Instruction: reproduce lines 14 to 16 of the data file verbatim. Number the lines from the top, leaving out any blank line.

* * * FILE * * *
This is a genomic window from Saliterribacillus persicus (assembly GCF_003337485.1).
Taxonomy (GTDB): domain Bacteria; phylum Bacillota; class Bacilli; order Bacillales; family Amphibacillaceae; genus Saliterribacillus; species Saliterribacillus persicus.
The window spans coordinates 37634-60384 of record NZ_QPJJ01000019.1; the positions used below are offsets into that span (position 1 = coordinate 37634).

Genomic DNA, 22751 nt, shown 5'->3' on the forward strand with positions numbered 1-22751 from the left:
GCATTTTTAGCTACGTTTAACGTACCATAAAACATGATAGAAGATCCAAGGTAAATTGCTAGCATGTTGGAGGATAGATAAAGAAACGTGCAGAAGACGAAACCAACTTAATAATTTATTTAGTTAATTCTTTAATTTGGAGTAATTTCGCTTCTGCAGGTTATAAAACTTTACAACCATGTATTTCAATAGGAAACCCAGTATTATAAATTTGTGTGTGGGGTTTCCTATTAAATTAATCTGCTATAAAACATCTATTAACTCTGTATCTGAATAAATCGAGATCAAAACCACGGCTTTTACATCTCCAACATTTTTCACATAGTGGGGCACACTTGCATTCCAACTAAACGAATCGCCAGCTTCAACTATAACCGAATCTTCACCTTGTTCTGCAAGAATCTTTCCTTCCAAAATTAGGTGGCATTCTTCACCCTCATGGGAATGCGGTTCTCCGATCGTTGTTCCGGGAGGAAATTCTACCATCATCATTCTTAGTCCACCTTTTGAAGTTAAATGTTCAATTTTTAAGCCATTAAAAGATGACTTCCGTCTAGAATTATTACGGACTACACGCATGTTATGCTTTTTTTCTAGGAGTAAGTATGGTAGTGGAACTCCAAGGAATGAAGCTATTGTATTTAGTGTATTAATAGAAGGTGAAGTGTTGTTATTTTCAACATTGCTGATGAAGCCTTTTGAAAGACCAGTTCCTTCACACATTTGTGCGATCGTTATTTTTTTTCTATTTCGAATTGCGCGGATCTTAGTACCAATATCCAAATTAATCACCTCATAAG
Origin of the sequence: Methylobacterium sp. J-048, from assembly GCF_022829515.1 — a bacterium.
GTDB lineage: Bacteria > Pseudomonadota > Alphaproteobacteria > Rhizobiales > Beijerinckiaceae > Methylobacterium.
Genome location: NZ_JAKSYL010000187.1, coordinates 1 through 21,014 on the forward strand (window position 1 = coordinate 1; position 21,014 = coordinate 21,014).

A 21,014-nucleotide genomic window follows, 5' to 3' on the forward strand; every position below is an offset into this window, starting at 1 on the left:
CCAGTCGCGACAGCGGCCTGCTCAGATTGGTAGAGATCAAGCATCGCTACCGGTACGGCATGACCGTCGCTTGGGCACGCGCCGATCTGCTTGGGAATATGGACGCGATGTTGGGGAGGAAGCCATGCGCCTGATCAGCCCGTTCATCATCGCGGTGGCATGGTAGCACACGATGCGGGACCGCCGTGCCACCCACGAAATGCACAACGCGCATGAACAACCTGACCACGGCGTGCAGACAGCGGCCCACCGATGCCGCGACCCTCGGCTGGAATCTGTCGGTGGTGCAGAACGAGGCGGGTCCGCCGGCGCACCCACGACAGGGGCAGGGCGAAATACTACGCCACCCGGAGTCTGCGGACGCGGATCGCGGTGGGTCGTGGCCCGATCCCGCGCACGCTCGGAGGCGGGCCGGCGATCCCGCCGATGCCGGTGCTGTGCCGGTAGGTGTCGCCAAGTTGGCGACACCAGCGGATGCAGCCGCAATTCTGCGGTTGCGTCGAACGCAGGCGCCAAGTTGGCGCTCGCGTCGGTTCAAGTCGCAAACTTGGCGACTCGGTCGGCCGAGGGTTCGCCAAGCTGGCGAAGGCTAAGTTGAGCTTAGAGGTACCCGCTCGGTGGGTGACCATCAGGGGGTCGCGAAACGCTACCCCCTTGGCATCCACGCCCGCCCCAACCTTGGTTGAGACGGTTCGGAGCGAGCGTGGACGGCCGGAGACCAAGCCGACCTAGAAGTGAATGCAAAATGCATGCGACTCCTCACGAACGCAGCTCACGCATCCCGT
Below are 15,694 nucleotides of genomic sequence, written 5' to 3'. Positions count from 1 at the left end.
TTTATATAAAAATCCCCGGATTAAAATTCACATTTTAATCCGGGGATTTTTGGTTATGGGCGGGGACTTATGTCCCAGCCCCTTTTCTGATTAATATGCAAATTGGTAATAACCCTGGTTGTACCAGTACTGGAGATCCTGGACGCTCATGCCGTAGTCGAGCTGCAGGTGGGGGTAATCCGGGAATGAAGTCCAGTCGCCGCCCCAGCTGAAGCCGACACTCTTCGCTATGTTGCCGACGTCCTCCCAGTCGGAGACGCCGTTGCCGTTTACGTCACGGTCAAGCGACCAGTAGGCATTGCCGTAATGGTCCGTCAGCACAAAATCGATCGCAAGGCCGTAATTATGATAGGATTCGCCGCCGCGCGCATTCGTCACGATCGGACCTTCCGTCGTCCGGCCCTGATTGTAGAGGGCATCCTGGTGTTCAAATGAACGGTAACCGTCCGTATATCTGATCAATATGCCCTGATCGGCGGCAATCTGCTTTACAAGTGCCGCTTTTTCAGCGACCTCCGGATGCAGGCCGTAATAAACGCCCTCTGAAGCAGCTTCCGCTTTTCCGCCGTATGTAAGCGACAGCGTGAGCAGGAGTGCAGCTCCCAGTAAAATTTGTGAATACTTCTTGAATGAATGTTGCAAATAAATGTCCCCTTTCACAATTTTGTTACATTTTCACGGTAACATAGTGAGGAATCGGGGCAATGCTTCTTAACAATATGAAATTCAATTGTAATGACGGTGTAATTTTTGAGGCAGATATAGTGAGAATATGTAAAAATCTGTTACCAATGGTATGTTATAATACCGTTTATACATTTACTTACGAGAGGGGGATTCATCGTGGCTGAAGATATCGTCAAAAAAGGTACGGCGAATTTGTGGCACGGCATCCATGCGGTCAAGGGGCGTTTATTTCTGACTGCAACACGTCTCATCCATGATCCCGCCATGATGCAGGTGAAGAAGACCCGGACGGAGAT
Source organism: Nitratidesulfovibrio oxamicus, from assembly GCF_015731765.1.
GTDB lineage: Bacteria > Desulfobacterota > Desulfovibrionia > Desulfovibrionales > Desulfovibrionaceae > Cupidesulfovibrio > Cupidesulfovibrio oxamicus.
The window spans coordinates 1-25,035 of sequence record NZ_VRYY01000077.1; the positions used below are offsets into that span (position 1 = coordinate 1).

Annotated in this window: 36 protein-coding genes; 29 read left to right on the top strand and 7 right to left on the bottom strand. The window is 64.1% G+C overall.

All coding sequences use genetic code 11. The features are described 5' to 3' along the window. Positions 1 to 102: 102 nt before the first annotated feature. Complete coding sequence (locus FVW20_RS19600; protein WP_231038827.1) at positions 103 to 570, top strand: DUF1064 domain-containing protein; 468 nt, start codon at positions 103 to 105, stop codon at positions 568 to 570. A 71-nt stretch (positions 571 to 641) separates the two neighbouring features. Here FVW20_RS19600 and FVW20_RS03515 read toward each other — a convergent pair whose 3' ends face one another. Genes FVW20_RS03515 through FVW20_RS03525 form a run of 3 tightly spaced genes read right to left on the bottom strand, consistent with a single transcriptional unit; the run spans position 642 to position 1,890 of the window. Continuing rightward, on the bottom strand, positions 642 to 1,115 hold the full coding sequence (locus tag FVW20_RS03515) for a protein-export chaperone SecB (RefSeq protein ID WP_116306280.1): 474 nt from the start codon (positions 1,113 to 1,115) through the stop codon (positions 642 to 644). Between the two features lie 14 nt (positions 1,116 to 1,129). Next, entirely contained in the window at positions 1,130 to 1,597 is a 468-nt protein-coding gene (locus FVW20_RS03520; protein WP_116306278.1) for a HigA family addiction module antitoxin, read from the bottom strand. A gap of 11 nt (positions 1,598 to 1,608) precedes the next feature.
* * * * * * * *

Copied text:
GTDB lineage: Bacteria > Desulfobacterota > Desulfovibrionia > Desulfovibrionales > Desulfovibrionaceae > Cupidesulfovibrio > Cupidesulfovibrio oxamicus.
The window spans coordinates 1-25,035 of sequence record NZ_VRYY01000077.1; the positions used below are offsets into that span (position 1 = coordinate 1).

Annotated in this window: 36 protein-coding genes; 29 read left to right on the top strand and 7 right to left on the bottom strand. The window is 64.1% G+C overall.